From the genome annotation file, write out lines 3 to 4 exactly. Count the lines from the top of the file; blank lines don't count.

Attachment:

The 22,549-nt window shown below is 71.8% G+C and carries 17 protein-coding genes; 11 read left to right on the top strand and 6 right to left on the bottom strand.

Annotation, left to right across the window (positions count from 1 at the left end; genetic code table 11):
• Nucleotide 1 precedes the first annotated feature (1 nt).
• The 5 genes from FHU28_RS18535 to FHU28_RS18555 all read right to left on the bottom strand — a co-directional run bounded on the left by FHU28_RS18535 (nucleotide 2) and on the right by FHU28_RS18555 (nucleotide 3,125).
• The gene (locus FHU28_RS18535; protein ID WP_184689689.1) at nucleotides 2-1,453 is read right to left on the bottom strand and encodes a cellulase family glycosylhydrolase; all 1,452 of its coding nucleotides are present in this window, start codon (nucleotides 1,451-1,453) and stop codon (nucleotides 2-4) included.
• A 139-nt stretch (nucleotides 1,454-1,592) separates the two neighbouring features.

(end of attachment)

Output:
• Nucleotide 1 precedes the first annotated feature (1 nt).
• The 5 genes from FHU28_RS18535 to FHU28_RS18555 all read right to left on the bottom strand — a co-directional run bounded on the left by FHU28_RS18535 (nucleotide 2) and on the right by FHU28_RS18555 (nucleotide 3,125).